Iron is a nutrient that's essential to your child's growth and development. Iron helps move oxygen from the lungs to the rest of the body and helps muscles store and use oxygen. Untreated iron deficiency in children can cause physical and mental delays in areas such as walking and talking.
Risk factors for iron deficiency in children
- Babies who are born prematurely — more than three weeks before their due date — or have a low birth weight
- Babies who drink cow's milk before age 1
- Breast-fed babies who aren't given complementary foods containing iron after age 6 months
- Babies who drink formula that isn't fortified with iron
- Children ages 1 to 5 who drink more than 710 milliliters of cow's milk, goat's milk or soy milk a day
- Children who have certain health conditions, such as chronic infections or restricted diets
Adolescent girls also are at higher risk of iron deficiency because their bodies lose iron during menstruation.
Many kids with iron deficiency don't show any symptoms because the body's iron stores are depleted slowly. As the anemia progresses, you may recognize some of the following symptoms in your child:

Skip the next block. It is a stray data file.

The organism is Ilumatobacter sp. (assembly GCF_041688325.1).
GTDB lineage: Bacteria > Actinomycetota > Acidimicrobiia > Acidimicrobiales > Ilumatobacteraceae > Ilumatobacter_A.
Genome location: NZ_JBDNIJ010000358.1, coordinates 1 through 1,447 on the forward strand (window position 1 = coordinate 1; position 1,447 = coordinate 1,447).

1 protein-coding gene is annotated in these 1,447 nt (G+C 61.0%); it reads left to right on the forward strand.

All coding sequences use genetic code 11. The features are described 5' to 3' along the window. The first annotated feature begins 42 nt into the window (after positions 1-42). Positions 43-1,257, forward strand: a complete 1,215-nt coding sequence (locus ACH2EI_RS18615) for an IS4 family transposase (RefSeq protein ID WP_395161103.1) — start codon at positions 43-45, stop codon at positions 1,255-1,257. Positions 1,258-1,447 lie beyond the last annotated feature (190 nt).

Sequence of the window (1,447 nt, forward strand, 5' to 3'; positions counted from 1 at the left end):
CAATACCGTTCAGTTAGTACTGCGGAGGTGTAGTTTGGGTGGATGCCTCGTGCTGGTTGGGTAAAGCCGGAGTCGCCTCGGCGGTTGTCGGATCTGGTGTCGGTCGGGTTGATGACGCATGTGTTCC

- fatigue and weakness
- pale skin and mucous membranes
- rapid heartbeat or a new heart murmur (detected in an exam by your child's doctor)
- decreased appetite
- dizziness or a feeling of being lightheaded
Rarely, a person with IDA may experience pica, a craving to eat nonfood items such as paint chips, chalk, or dirt. Pica may be caused by a lack of iron in the diet.
Prevention of iron deficiency in children
The American Academy of Pediatrics (AAP) recommends that all infants be fed breast milk or iron-fortified formula for at least 12 months. The AAP does NOT recommend giving cow's milk to children under 1 year old.
Diet is the most important way to prevent and treat iron deficiency.
The best sources of iron include:
- Baby formula with iron
- Breast milk (the iron is very easily used by the child)
- Infant cereals and other iron-fortified cereals
- Prune juice
Other good sources of iron include:
- Kale and other greens
- Chicken and other meats
- Dried beans and lentils
- Peanut butter
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